So how much sleep do adolescents really need and how can parents help them achieve it?
The first thing to understand is that teenagers are still growing and their brains are still developing — so they need more sleep than adults.
They also have different sleep-wake rhythms and release melatonin (a natural hormone to prepare for sleep) later, which means evening sleepiness takes longer to occur and they have a tendency to go to bed later and to sleep later in the morning. Of course, they still have to rise early for school.
Peers also influence teenagers more than they influence younger children. Increased social demands — in the form of online chat, social networking and web browsing — combine with greater academic pressures as children enter high school. At this age parents also tend to exert less control over teenagers’ bedtimes.
So what are optimal sleep times to support adolescent health? Experts reviewed 864 papers examining relationships between children’s sleep duration and health. They suggested that those between 13 and 18 years of age should sleep eight to 10 hours per 24 hours on a regular basis to promote optimal health.
Unfortunately, worldwide studies show that in 53 per cent of cases teenagers are getting less than eight hours of sleep per night on school days.
A lot of action takes place in teenage brains due to their developmental stage. During adolescence, there are major changes to thinking, emotions, behaviour and interpersonal relationships.
Changes to brain connections contribute to improvements in thinking abilities and changes in brain signalling. Shifts in balance between brain systems create a period where teens may take increased risks or engage in more reward seeking.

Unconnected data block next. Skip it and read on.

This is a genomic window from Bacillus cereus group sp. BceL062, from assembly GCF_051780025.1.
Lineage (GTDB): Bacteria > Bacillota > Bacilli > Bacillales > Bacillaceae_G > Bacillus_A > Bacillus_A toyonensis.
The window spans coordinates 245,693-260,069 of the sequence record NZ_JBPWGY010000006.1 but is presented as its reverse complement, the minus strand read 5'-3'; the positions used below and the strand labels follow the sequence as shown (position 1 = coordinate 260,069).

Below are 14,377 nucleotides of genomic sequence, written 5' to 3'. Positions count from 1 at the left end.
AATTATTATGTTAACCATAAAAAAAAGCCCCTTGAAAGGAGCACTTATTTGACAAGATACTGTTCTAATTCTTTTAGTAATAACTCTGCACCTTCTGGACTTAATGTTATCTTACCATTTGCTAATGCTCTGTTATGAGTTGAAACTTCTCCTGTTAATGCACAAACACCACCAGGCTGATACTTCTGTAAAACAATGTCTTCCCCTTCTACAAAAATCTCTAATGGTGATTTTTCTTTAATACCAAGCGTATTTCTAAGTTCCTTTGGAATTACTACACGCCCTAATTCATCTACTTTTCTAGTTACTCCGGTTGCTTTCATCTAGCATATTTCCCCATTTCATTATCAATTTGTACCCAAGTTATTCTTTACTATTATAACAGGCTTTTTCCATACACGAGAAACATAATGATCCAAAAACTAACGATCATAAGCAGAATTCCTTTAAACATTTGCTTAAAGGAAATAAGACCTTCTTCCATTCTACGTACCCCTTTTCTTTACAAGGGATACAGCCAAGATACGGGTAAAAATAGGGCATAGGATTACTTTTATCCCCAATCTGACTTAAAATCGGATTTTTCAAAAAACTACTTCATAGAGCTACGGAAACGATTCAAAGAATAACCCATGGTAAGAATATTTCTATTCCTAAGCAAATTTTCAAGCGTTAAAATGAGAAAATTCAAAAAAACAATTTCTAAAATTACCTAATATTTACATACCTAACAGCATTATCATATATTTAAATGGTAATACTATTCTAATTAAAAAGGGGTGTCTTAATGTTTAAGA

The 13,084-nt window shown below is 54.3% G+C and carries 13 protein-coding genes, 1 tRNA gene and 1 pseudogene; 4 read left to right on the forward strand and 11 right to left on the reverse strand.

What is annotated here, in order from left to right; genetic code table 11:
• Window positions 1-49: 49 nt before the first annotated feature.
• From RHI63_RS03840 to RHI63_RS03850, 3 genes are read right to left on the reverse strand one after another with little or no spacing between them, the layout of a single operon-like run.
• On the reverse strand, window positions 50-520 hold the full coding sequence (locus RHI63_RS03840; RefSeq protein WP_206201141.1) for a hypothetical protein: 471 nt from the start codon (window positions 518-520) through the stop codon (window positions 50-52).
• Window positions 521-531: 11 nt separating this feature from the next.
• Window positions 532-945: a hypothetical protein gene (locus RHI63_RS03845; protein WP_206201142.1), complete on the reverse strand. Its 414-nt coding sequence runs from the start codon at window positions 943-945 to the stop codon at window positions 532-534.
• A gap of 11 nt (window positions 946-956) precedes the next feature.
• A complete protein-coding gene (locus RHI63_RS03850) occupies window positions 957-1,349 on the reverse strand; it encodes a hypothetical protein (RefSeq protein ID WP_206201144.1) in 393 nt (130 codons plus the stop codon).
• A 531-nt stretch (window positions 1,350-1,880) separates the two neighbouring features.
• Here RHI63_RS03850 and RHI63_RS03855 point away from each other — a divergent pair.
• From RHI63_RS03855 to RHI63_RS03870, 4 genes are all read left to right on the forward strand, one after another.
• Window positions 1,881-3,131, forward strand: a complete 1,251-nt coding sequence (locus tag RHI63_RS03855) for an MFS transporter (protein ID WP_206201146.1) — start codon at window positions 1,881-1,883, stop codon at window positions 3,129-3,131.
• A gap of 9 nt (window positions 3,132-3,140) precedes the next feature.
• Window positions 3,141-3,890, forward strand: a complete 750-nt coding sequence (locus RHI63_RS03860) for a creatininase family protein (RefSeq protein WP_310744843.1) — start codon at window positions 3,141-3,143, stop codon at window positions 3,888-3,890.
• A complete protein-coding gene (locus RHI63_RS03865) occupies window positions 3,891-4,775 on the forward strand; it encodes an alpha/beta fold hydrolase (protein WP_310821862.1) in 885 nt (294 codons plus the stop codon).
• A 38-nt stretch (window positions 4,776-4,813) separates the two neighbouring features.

Teenagers react a lot to stress and their stress-response systems are maturing. Sex hormones affect the neurotransmitters in their brains and increase their reactivity to stress. When we add inadequate sleep time to the picture there can be many implications.
A recent review identified increased risk for suicide, being overweight, high rates of injury, poor sustained attention and low school grades for teens sleeping less than eight hours.
Sleeping nine or more hours has, on the other hand, been associated with better life satisfaction, fewer health complaints and better quality family relationships for teens.
And a recent study in two high schools in the Seattle school district found that a later school start time led to an increase in teens’ average sleep duration, which was associated with an increase in average grades and an improvement in school attendance.
Teen drivers sleeping six or less hours per night on weekdays and on weekends reported riskier driving, sensation seeking and greater drug and alcohol intake than those sleeping more than six hours.
Less than six hours per night of sleep time increased the teenagers’ risk for multiple vehicle crashes, after taking into account exposure to driving.
There is also evidence that teens who sleep for more hours and have better quality sleep have a decreased risk for high blood pressure and cholesterol, insulin resistance and larger waist circumference than teens with shorter sleep times and lower sleep quality. This is after taking into account other risk factors such as body fat, physical activity, television viewing and diet quality.
Finally, a recent report has highlighted links between teens’ sleep time, screen time and poorer mental health.
Parents can work with teens to set bedtimes. They should encourage the use of beds only for sleep and for relaxing before sleeping.
Parents can support screen downtime before bedtime and through the night by parking phones at a charging pad away from bedrooms.
Parents can also help their teens achieve achieve the recommended eight hours or more of sleep by engaging in relaxing family activities with them in the evening.
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